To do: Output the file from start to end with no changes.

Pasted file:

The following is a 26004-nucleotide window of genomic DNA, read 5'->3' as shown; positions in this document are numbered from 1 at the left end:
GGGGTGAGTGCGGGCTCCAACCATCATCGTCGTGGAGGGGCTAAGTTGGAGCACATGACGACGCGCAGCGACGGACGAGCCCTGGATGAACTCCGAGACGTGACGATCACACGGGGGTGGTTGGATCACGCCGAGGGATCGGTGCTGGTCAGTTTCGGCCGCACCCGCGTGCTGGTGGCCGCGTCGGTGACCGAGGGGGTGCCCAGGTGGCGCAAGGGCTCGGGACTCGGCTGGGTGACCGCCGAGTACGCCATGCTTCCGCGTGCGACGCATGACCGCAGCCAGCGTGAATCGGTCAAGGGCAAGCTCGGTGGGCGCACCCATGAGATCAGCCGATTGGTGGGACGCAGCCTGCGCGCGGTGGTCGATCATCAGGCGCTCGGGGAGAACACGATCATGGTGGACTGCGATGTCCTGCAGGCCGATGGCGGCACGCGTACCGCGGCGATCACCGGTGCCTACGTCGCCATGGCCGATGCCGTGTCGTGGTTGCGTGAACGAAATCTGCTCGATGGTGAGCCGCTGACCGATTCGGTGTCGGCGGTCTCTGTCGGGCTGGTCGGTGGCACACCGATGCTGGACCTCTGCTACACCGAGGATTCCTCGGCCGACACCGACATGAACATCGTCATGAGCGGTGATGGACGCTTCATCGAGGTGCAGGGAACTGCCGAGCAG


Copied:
The following is a 26004-nucleotide window of genomic DNA, read 5'->3' as shown; positions in this document are numbered from 1 at the left end:
GGGGTGAGTGCGGGCTCCAACCATCATCGTCGTGGAGGGGCTAAGTTGGAGCACATGACGACGCGCAGCGACGGACGAGCCCTGGATGAACTCCGAGACGTGACGATCACACGGGGGTGGTTGGATCACGCCGAGGGATCGGTGCTGGTCAGTTTCGGCCGCACCCGCGTGCTGGTGGCCGCGTCGGTGACCGAGGGGGTGCCCAGGTGGCGCAAGGGCTCGGGACTCGGCTGGGTGACCGCCGAGTACGCCATGCTTCCGCGTGCGACGCATGACCGCAGCCAGCGTGAATCGGTCAAGGGCAAGCTCGGTGGGCGCACCCATGAGATCAGCCGATTGGTGGGACGCAGCCTGCGCGCGGTGGTCGATCATCAGGCGCTCGGGGAGAACACGATCATGGTGGACTGCGATGTCCTGCAGGCCGATGGCGGCACGCGTACCGCGGCGATCACCGGTGCCTACGTCGCCATGGCCGATGCCGTGTCGTGGTTGCGTGAACGAAATCTGCTCGATGGTGAGCCGCTGACCGATTCGGTGTCGGCGGTCTCTGTCGGGCTGGTCGGTGGCACACCGATGCTGGACCTCTGCTACACCGAGGATTCCTCGGCCGACACCGACATGAACATCGTCATGAGCGGTGATGGACGCTTCATCGAGGTGCAGGGAACTGCCGAGCAG